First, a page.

Dairy Groups Call On Action Against Canadian Trade Policies
U.S. dairy organizations today urged the Trump Administration to fight back against protectionist Canadian trade policies that are slamming the door to American dairy exports in violation of existing trade commitments between the two nations.
The National Milk Producers Federation (NMPF), the U.S. Dairy Export Council (USDEC) and the International Dairy Foods Association (IDFA) called on the federal government, and on governors in northern states, to take immediate action in response to Canada’s violation of its trade commitments to the United States.
Because of the new “Class 7” pricing policy, which is expressly designed to disadvantage U.S. exports to Canada and globally, multiple dairy companies in Wisconsin and New York have been forced to inform many of their supplying farmers that the Canadian market for their exports has dried up. For some farmers, this means that the company processing their milk and shipping it to Canada can no longer accept it starting in May. This is a direct consequence of Canada’s National Ingredients Strategy and new Class 7 milk pricing program.
“Canada’s protectionist dairy policies are having precisely the effect Canada intended: cutting off U.S. dairy exports of ultra-filtered milk to Canada despite long-standing contracts with American companies,” said Jim Mulhern, president and CEO of NMPF. “American companies have invested in new equipment and asked dairy farmers to supply the milk to meet demand in the Canadian dairy market. This export access has suddenly disappeared, not because the market is gone, but because the Canadian government has reneged on its commitments.”
“Our federal and state governments cannot abide by Canada’s disregard for its trade commitment to the United States and its intentional decision to pursue policies that are choking off sales of American-made milk to the detriment of U.S. dairy farmers,” said Tom Vilsack, president and CEO of USDEC “It is deeply concerning that Canada has chosen to continue down a ‘beggar thy neighbor’ path of addressing its internal issues by forcing the U.S. dairy industry to bear the harmful consequences.”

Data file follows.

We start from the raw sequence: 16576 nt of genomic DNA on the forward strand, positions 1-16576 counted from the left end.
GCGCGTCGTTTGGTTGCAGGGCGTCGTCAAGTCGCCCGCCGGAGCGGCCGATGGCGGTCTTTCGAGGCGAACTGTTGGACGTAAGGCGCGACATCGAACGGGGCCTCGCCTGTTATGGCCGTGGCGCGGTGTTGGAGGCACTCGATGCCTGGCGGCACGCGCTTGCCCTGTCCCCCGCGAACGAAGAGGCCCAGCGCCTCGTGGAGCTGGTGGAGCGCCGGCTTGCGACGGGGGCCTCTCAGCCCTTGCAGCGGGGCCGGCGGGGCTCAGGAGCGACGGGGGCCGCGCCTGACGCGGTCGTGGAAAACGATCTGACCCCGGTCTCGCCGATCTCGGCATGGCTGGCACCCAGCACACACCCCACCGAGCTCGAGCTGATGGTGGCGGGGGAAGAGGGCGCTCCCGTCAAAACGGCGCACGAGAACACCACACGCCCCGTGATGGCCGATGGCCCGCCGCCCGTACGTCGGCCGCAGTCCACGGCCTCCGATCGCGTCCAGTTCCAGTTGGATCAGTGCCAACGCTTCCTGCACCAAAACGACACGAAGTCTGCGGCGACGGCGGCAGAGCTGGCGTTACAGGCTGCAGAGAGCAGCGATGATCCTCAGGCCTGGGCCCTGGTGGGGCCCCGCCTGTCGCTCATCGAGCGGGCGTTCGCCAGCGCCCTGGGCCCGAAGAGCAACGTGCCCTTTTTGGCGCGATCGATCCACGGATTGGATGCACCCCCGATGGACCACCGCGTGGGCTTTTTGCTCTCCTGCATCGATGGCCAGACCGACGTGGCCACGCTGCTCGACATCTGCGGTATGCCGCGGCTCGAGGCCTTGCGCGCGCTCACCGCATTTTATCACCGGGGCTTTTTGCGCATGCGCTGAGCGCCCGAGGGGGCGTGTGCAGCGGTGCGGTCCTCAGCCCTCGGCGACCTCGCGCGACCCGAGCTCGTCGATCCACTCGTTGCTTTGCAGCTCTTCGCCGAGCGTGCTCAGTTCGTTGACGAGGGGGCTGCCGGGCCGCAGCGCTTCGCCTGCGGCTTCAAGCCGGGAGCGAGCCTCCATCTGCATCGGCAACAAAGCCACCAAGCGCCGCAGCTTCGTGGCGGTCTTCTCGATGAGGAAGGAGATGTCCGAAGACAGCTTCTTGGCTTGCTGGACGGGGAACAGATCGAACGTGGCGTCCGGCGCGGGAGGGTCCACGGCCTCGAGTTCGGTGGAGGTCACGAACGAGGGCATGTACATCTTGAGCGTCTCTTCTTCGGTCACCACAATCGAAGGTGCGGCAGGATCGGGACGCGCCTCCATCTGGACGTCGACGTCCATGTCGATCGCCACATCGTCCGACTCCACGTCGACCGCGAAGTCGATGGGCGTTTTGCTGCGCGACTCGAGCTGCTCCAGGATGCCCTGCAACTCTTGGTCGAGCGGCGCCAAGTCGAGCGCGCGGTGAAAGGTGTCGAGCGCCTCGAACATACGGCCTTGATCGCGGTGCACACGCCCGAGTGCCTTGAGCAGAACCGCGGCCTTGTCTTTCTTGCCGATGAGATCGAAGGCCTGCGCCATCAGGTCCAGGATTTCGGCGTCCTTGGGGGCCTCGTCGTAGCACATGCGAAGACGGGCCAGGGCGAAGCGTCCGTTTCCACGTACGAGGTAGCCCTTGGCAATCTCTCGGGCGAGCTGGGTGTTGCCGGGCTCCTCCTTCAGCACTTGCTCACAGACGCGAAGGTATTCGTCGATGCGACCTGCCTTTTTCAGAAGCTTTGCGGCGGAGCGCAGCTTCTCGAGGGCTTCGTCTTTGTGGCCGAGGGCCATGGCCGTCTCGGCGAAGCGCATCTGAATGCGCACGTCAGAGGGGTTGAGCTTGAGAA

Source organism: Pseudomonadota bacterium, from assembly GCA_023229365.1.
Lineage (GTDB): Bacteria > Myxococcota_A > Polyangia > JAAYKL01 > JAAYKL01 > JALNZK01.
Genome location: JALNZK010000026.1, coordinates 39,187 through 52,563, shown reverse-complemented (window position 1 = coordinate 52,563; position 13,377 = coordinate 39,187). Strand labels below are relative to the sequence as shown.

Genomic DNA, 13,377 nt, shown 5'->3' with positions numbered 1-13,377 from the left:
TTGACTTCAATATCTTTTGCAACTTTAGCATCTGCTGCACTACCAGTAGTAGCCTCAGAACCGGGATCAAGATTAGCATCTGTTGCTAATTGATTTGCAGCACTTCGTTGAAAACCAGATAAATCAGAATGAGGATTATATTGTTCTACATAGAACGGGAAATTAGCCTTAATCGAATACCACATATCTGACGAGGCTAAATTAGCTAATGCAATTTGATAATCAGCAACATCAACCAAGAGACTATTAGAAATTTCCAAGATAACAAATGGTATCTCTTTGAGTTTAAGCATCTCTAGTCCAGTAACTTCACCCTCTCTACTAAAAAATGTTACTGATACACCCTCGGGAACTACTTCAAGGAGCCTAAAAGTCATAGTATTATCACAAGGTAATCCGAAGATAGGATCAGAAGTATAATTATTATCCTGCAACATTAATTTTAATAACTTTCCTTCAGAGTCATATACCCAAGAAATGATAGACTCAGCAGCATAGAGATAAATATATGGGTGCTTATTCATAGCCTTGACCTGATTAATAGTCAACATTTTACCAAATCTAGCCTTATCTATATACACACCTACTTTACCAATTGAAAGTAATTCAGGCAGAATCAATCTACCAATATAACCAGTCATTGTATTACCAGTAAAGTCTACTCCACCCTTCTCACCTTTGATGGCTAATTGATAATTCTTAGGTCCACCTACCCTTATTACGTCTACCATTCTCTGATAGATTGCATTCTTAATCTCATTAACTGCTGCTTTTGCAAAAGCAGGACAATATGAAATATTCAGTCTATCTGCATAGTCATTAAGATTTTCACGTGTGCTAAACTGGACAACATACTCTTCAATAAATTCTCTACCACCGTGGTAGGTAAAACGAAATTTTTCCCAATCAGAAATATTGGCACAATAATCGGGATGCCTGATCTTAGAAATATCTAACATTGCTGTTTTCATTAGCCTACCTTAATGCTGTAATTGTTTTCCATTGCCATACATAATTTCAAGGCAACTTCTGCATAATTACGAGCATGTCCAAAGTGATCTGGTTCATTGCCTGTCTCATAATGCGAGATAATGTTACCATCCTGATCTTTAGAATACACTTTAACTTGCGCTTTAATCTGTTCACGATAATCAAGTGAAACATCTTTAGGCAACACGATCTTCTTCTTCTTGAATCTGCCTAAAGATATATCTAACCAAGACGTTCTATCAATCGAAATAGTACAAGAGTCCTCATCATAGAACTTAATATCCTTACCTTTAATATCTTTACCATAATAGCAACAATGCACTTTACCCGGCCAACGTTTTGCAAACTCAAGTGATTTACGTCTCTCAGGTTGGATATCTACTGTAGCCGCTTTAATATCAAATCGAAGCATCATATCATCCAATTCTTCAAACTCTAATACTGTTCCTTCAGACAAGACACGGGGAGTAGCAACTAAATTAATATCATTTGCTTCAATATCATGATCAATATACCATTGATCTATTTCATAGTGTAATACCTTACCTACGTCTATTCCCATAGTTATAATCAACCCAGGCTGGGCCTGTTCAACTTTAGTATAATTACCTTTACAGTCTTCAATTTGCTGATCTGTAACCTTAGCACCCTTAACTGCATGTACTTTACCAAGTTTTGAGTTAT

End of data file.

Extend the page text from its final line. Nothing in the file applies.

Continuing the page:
Vilsack noted that while farm families in the Northeast and Midwest are suffering the immediate consequences of the loss of Canadian markets, “thousands more will suffer if Canada persists in using its programs to distort the global milk powder markets so critical to tens of thousands of American dairy farmers.”
“The U.S. dairy industry is united on this issue because these restrictive policies effectively bar a significant U.S. export to Canada, with total losses estimated to hit $150 million worth of ultra-filtered milk exports from Wisconsin and New York. As we feared, these policies are now prohibiting our nation’s dairy processors from accessing the Canadian market,” said Michael Dykes, D.V.M., president and CEO of IDFA. “IDFA is speaking out against Canada’s protectionist policies on Capitol Hill, and asking the Trump Administration and state governors and legislators to insist that Canada honor its trade commitments and allow more market access for U.S. dairy products.”
Despite efforts by the U.S. government and dairy organizations to shed more light on the Canadian program, Canada is refusing to share sufficient details. For instance, limited information has been posted online by certain provinces, and some of that information has subsequently been removed from provincial milk authorities’ websites in what appears to be aimed at obfuscating how the program operates. Despite this lack of transparency, U.S. companies and their supplying farmers are already feeling its real-world consequences.
The United States is Canada’s largest export market, accounting for approximately three-fourths of Canada’s total exports. The organizations urged both federal and state governments to move swiftly to demonstrate to Canada that trade is a door that must swing two ways to have a functional relationship.